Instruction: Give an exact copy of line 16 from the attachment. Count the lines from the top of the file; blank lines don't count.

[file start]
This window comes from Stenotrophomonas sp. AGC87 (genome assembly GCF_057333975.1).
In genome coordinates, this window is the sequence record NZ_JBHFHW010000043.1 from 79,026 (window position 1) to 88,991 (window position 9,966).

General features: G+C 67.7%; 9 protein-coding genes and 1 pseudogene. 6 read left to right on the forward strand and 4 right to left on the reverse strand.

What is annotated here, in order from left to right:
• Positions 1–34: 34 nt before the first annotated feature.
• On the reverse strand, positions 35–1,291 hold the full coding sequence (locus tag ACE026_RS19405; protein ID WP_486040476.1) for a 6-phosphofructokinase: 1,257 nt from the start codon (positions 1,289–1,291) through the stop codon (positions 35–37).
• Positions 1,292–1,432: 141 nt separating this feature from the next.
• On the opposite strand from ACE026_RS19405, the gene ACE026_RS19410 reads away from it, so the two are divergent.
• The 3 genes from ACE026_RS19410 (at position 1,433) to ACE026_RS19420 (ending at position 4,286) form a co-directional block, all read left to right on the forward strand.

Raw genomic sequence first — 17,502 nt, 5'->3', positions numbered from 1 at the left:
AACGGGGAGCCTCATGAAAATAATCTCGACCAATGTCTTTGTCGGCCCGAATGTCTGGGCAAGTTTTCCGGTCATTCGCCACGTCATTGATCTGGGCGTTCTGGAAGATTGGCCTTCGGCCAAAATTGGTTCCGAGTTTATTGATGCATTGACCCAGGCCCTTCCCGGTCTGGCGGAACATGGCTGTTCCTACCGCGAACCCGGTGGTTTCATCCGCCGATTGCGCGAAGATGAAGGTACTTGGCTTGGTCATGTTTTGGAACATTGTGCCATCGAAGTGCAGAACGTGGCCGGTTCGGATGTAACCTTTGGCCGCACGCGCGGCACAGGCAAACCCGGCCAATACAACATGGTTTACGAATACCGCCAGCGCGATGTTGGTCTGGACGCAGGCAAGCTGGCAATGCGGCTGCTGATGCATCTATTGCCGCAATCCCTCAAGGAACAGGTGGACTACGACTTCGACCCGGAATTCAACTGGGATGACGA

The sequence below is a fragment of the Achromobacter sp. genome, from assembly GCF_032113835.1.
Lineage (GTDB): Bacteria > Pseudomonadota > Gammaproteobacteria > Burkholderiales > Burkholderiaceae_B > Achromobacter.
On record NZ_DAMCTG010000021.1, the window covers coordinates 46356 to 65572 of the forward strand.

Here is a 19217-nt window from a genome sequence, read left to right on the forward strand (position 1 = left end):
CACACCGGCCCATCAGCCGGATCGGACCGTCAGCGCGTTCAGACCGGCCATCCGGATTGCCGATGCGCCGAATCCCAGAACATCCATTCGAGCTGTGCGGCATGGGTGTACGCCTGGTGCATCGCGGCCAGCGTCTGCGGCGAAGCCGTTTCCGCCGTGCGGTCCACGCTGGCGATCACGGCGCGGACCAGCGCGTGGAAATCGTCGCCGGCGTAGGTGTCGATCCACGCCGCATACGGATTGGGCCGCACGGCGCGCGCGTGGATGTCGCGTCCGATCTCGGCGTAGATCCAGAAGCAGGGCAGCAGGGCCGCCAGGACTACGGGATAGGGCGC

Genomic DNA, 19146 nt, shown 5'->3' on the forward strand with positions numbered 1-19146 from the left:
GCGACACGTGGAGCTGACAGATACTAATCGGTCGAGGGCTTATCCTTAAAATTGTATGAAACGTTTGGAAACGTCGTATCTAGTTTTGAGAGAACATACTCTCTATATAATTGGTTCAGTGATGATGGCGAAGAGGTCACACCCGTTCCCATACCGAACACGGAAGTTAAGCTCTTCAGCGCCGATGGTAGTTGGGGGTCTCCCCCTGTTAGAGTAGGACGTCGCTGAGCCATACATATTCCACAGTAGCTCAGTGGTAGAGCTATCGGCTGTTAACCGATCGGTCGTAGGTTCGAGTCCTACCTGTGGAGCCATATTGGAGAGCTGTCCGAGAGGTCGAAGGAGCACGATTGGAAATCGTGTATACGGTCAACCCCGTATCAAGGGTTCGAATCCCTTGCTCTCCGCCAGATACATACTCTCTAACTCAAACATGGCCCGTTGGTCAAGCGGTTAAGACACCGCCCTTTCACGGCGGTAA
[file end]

CACACCGGCCCATCAGCCGGATCGGACCGTCAGCGCGTTCAGACCGGCCATCCGGATTGCCGATGCGCCGAATCCCAGAACATCCATTCGAGCTGTGCGGCATGGGTGTACGCCTGGTGCATCGCGGCCAGCGTCTGCGGCGAAGCCGTTTCCGCCGTGCGGTCCACGCTGGCGATCACGGCGCGGACCAGCGCGTGGAAATCGTCGCCGGCGTAGGTGTCGATCCACGCCGCATACGGATTGGGCCGCACGGCGCGCGCGTGGATGTCGCGTCCGATCTCGGCGTAGATCCAGAAGCAGGGCAGCAGGGCCGCCAGGACTACGGGATAGGGCGC